Woodside Field Guide
39° 30′ N / 75° 2′ W
On the Woodside side of the family, I’m descended from tenant farmers in southern New Jersey. They arrrived there before the Revolutionary War. They worked hard and stayed. But my grandfather Amos Harris Woodside left farming as a teenager for a better life in Maryland and, later, Trenton. He was a union welder (I think), but during the Great Depression, when there was no work, he started a milk delivery business. My father got up at 1 a.m. in high school to help his dad deliver milk. Somehow after that he went to class. They talked a lot about everything during those early dark hours in the truck.
Hard work, making your own success, and talking things out became family traditions that all affected my decision to write and my writing. My father talked a lot about real life from the time I was tiny. He told stories of feeling lonely and sad while growing up poor. He was a solid, confident man who had been a professional soccer player.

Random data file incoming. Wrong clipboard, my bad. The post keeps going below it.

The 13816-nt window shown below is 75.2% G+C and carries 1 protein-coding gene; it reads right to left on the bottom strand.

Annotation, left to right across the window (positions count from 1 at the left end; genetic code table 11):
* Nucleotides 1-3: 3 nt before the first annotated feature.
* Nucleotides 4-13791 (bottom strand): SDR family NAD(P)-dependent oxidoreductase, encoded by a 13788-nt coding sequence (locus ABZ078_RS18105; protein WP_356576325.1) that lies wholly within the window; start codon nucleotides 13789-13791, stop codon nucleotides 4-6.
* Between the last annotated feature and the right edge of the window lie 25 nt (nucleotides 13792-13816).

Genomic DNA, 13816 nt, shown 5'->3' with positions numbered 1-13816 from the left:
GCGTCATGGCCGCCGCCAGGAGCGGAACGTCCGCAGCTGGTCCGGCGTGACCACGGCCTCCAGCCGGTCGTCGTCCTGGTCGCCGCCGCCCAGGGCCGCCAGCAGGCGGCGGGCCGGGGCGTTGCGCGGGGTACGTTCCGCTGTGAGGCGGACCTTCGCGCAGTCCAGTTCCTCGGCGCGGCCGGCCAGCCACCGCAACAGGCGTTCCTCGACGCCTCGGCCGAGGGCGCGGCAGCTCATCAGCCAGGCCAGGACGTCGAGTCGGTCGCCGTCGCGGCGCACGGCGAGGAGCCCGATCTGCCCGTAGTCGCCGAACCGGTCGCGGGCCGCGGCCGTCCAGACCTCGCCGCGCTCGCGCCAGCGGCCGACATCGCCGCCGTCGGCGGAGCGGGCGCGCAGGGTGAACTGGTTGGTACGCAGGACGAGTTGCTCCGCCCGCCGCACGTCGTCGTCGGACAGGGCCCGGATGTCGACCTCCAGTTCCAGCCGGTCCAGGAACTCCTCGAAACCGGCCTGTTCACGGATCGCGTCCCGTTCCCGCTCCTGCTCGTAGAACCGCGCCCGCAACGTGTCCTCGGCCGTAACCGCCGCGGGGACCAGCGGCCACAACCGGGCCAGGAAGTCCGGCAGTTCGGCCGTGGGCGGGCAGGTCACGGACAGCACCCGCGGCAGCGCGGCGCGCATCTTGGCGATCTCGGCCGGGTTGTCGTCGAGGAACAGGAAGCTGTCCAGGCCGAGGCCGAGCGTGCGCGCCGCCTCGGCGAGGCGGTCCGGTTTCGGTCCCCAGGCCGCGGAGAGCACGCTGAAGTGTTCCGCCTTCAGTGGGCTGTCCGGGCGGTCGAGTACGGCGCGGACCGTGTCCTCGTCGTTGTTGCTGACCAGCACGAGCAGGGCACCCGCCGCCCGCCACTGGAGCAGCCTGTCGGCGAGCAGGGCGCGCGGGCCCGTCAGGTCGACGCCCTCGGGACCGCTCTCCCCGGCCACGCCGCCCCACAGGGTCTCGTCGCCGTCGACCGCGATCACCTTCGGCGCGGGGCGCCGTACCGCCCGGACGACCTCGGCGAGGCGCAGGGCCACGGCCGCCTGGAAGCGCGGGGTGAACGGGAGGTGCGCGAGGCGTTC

39° 57’N / 75° 10′ W
My mother Gloria Nicholson Woodside grew up in Philadelphia, where her parents had grown up. Her father worked for the telephone company and was a ham radio operator and a trombone player. Her mother Viola was a petite jokester who raised her own three daughters and her niece. Gloria married Bob when she was 20. In her 40s, she started designing and stitching costumes for the Princeton Ballet. Another self-made hard worker. All of us Woodside children were born in Philadelphia. The family lived in Southampton, Pennsylvania until 1963 and then moved to Princeton, New Jersey in 1963.
40° 21’ N / 74° 40’ W
Myt three older brothers and younger sister enjoyed a lot of independence in the Princeton of the 1960s and 1970s. We could get ourselves anywhere in town on our bicycles. We pedaled often to school and across the Princeton University campus to get to Episcopal church choir practice. The choir loomed large in how we practiced our faith and made sense of authority. Church choir was where my brother, John, and I learned to read music. One odd highlight of this period: I played the raven in Trinity’s production of “Noye’s Fludde,” a Renaissance era interpretation of the Ark which Benjamin Britten had composed into a church opera. My parents gave us piano, clarinet, and dance lessons, and sent me to a summer camp for girls, Les Chalets Francais, on Deer Isle, Maine.